Biotechnology Focus

Biotechnology Focus September 2013

Biotechnology Focus is Canada's leading authority on Canada's life science news. From biopharma and healthcare to ag-bio and clean tech, our readership includes life science professionals, C-level executives and researchers.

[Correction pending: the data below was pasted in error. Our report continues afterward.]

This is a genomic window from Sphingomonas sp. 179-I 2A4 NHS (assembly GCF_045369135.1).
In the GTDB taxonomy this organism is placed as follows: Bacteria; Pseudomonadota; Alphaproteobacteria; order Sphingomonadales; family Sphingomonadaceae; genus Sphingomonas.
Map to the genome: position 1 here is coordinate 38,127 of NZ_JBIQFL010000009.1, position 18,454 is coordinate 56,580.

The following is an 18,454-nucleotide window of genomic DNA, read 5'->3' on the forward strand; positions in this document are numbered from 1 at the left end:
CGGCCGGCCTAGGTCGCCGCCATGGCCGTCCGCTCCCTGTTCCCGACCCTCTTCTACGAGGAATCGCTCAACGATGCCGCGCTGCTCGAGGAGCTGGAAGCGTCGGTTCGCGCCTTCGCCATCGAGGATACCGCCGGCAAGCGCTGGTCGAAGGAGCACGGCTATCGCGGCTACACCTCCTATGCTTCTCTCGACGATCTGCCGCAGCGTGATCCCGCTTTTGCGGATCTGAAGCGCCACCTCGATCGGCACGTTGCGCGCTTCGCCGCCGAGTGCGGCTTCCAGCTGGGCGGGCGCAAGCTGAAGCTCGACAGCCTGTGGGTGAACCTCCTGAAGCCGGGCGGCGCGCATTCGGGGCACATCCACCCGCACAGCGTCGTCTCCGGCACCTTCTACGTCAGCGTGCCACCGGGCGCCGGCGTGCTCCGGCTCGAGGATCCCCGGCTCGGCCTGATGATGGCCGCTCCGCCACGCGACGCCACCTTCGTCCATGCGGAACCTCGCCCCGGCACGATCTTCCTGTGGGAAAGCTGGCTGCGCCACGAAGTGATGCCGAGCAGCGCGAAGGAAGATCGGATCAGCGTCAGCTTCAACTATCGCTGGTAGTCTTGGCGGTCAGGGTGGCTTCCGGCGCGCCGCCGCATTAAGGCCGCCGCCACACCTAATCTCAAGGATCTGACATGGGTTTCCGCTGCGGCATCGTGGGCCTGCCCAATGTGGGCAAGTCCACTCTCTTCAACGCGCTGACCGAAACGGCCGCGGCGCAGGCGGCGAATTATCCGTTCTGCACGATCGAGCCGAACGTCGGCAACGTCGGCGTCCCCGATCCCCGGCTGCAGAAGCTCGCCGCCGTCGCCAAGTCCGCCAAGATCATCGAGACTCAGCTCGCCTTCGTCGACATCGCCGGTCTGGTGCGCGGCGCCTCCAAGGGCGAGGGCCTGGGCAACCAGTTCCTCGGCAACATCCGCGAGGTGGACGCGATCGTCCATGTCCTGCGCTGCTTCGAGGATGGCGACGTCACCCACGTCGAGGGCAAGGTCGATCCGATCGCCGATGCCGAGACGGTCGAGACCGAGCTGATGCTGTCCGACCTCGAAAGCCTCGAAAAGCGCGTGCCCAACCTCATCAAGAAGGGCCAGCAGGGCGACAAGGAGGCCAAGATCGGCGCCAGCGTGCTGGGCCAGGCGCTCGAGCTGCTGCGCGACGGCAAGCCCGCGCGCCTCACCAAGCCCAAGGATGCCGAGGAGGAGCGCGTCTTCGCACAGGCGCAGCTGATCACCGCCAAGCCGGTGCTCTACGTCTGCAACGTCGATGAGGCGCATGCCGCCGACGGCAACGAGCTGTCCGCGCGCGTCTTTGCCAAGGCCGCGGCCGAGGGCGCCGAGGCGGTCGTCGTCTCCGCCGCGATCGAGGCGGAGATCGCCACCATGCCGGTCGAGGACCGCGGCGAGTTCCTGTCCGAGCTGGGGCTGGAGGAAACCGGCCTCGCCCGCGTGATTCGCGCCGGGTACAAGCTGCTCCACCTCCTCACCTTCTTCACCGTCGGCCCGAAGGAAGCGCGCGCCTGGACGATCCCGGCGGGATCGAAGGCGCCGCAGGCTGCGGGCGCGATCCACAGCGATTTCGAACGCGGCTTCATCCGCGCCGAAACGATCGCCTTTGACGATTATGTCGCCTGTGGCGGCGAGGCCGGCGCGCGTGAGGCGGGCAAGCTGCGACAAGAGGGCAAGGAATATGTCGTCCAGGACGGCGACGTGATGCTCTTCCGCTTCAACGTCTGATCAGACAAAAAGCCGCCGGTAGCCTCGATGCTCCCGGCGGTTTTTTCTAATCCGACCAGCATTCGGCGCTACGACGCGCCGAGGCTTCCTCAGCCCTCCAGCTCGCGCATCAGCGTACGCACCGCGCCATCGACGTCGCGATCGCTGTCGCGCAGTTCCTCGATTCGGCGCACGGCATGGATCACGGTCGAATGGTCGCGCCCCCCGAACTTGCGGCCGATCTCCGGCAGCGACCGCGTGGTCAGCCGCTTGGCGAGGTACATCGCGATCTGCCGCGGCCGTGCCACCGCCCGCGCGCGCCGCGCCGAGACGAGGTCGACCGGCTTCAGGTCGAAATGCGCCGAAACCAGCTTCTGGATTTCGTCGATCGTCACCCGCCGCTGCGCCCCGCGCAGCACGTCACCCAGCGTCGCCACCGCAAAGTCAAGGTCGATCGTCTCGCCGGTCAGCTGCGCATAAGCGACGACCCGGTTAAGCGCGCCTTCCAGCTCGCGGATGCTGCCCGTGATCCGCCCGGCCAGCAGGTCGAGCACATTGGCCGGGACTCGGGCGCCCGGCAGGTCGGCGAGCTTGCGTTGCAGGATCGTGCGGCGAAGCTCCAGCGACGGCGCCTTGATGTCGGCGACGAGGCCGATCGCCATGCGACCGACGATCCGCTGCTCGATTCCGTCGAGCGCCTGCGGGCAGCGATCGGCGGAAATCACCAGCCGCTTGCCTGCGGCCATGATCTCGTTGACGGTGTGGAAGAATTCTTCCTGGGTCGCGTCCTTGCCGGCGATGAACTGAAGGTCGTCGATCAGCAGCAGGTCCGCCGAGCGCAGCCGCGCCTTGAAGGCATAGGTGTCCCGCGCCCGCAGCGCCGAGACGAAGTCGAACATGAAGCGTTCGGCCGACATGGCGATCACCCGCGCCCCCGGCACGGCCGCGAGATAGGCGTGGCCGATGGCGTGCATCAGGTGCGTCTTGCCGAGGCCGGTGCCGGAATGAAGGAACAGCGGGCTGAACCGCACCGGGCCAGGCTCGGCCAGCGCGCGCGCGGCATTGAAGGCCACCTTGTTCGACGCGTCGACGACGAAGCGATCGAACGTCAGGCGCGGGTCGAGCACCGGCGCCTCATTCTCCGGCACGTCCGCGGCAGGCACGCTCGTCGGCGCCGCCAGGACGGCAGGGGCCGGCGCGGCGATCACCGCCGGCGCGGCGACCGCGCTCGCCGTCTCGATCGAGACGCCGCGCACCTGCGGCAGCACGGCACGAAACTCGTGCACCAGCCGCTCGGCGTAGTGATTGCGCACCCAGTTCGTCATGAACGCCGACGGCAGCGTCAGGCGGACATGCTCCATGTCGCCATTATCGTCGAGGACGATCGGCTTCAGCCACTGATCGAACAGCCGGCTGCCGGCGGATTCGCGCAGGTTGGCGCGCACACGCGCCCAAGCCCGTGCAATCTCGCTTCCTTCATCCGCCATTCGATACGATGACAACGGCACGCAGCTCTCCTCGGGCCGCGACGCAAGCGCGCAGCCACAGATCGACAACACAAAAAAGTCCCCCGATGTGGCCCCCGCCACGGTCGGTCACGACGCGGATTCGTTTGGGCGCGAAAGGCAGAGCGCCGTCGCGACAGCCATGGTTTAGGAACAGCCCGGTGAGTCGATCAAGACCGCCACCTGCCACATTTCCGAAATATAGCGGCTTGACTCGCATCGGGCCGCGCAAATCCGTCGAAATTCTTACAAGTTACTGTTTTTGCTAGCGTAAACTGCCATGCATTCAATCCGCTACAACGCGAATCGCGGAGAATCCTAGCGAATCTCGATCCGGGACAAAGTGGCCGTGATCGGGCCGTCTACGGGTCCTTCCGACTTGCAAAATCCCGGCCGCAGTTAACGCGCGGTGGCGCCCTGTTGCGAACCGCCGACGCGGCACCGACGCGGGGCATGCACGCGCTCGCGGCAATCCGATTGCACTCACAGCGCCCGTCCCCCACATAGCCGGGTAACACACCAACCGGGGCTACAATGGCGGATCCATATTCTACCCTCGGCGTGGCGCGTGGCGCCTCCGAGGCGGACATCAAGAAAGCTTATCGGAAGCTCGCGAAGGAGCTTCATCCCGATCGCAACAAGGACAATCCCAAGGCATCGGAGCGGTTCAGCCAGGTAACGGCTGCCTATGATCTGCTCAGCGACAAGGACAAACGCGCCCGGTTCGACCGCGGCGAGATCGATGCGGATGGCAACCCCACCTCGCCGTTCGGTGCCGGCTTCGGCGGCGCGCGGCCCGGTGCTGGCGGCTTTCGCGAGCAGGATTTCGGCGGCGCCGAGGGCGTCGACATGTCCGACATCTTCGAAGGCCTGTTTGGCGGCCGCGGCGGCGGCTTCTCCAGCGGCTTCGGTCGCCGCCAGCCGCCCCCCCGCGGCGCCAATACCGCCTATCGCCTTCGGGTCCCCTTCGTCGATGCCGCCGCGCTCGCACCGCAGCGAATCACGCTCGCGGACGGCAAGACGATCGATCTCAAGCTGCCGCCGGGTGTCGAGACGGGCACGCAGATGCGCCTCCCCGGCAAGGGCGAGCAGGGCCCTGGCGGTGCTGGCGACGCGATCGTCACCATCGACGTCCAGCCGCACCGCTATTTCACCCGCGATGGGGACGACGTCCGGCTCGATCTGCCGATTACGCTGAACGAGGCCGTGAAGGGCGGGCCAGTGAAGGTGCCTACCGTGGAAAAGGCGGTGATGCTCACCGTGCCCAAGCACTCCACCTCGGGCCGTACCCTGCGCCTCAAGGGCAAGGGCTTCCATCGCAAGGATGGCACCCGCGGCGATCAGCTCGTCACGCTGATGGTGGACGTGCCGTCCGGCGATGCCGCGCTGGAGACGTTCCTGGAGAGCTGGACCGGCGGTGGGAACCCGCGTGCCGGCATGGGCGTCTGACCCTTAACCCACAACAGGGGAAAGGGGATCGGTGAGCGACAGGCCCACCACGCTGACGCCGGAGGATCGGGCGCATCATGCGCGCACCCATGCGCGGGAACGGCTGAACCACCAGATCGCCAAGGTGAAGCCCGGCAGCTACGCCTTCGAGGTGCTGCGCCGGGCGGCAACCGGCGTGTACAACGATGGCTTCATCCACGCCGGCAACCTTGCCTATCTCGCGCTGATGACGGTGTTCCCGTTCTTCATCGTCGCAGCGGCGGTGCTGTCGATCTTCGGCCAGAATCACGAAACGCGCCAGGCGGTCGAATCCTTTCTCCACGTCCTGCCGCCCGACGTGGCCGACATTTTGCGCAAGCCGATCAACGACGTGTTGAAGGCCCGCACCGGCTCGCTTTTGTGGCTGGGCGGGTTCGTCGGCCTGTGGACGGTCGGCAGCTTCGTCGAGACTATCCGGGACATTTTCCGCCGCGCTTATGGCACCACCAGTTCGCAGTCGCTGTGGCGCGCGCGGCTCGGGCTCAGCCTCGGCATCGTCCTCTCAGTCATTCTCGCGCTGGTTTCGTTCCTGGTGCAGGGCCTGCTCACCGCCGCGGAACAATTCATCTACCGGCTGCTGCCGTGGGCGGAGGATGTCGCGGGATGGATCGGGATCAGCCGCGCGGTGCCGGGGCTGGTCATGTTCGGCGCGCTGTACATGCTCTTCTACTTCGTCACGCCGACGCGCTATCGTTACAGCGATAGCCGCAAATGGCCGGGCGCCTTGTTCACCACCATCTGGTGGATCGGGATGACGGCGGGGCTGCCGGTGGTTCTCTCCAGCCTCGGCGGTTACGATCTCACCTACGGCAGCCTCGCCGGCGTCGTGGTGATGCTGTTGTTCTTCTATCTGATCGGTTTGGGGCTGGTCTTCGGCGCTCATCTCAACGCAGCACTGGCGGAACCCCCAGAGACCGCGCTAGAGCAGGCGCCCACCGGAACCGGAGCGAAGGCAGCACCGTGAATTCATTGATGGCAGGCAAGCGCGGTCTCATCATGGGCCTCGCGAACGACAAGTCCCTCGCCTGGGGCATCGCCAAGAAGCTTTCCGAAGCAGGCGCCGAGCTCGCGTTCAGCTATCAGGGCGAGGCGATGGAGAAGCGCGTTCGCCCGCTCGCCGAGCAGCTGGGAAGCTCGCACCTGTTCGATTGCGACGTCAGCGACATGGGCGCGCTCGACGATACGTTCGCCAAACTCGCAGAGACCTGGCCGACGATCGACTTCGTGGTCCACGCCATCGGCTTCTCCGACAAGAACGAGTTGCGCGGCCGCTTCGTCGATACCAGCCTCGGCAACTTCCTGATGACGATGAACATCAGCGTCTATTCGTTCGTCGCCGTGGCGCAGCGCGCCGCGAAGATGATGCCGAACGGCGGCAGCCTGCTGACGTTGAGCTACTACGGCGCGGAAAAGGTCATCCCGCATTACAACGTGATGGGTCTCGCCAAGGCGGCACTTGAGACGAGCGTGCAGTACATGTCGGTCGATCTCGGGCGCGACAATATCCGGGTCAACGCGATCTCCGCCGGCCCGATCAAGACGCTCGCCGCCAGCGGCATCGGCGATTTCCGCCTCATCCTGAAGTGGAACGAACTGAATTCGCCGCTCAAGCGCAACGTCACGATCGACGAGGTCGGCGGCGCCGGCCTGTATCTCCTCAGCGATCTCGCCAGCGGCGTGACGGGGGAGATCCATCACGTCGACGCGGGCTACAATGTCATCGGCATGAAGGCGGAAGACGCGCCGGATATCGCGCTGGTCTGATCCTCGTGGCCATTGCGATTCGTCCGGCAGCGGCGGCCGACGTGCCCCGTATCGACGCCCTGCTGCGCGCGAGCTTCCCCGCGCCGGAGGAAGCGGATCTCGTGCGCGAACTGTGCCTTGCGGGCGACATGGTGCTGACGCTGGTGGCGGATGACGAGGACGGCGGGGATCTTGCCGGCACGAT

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Across canada But what if the results could be available in near real-time? Daley and his research team are working on just that, and only six months into their research, have a working prototype. Daley's research brings together scientists from neuroimaging, neuroscience and HPC, and will result in faster, more accurate diagnoses, better outcomes, and optimal use of expensive scanner time. Dynamically adapted brain scanning allows the test to be stopped, tuned and adjusted while it is underway. Neural functional connectivity networks have shown potential as diagnostic indicators for several brain disorders, including autism, schizophrenia, Alzheimer's, and ADHD. "The tools IBM is providing allow us to take these colossal data sets and make sense of them in an automated way," Daley notes. "In neuroscience, we can often generate terabytes of data from images detailing both the structure and the function of the brain. The new computational resources will allow us to automate that analysis so we can boil that down into simple models." Understanding biological processes through imaging technology and nanophotonic devices Imagine having the ability to see some of the smallest parts of us – our cells, tissues, and molecules – up close, and to be able to monitor them over time. How could this capability inform our understanding of dis- ease? Dr. Lora Ramunno, Canada Research Chair in Computational Nanophotonics and associate professor in the Department of Physics at the University of Ottawa, and her research team are using Canada's fastest supercomputer, an IBM Blue Gene/Q, to find out. The team is using the supercomputer to develop powerful imaging technologies and nanophotonic devices with multiple applications including the potential to improve the early detection and treatment of diseases. The team, which includes university research chair in Surface Plasmon Photonics, Pierre Berini, and an IBM Canada researcher, is able to capture real-time images of live cells and tissues as well as detect trace molecules using cutting-edge nanophotonic devices. Having access to this level of detail will help them better understand how diseases affect us at the cellular level, leading not only to the improved detection of disease, but also to improved treatment. "The ability to create models of this type of device has been limited by the amount of computer power and the software available until now." Ramunno notes. "The Blue Gene/Q will allow us to apply our computational programs, which can carry out the intensive Big Data calculations that are critical to simulating nanoscale imaging and nanophotonic device applications." Health Predicting Leukemia Inhibitors Have you ever wondered how drugs that treat cancers like leukemia are created? In many cases it starts by examining molecular behaviour. Chematria, a University of Toronto Bioinformatics start-up, is a great example of a company that makes software to help pharmaceutical companies determine which molecules can become medicines. Abraham Heifets, CEO of Chematria Inc. and his research team are using a big data approach to molecular activity prediction. In partnership with Dr. Aaron Schimmer at the University of Toronto and UHN Princess Margaret Hospital, Chematria is using the the SOSCIP HPC platform to help guide the selection of molecules for the treatment of acute myeloid leukemia. The results will enable faster drug development for a fraction of the price of wet-lab experiments. Common Signatures in Lung Cancer Canadian cancer statistics (2012) indicate that lung cancer accounts for almost 14 per cent of all cancer cases in Canada, leading to the highest number of deaths (27 per cent) of all cancers. To create therapeutic solutions for the treatment of individual patients, complex and computationally intensive analysis of the patient's biomarkers, for example, gene signatures, are required. Dr. Igor Jurisica, professor, Departments of Computer Science and Medical Biophysics, University of Toronto and Tier I Canada Research Chair in Integrative Cancer Informatics, and his team are designing an algorithm to identify common signatures in lung cancer patients, advancing diagnosis, prognosis and treatment capabilities. Their findings will provide insights into how computational tasks as a whole can be optimized for other cancers and diseases, and could also potentially be used to re-purpose existing FDA-approved drugs for other treatments. In total, the SOSCIP project portfolio includes close to 40 projects. Other health projects are looking at the treatment of head and neck cancers, the diagnosis and treatment of chromosome/cell-related disorders such as lymphoma, predicting the health status of premature children, as well as the prediction, control and treatment of pandemics, such as radiation exposure or the spread of an infectious disease. The results of these research projects hold much potential – and not only for the significant advancements they will make in their respective fields. The results of this research also hold promise for the creation of skills and innovation in Canada. The power of the HPC tools being used is enabling researchers to tackle big data and grand challenges in new ways. This means, as a result of the academic/industry partnership within each project, the potential for an increase in homegrown software and engineering skills; more rapid adoption of innovative HPC technologies within Canadian businesses; and accelerated commercialization of Canadian-led research and development. The consortium members include the IBM Canada Research and Development Centre as well as seven Ontario universities, led by the University of Toronto and Western University. Other participants include McMaster University, Queen's University, University of Ontario Institute of Technology, University of Ottawa, and University of Waterloo. To see this story online visit http://biotechnologyfocus. ca/?p=8682 September 2013 BIOTECHNOLOGY FOCUS 25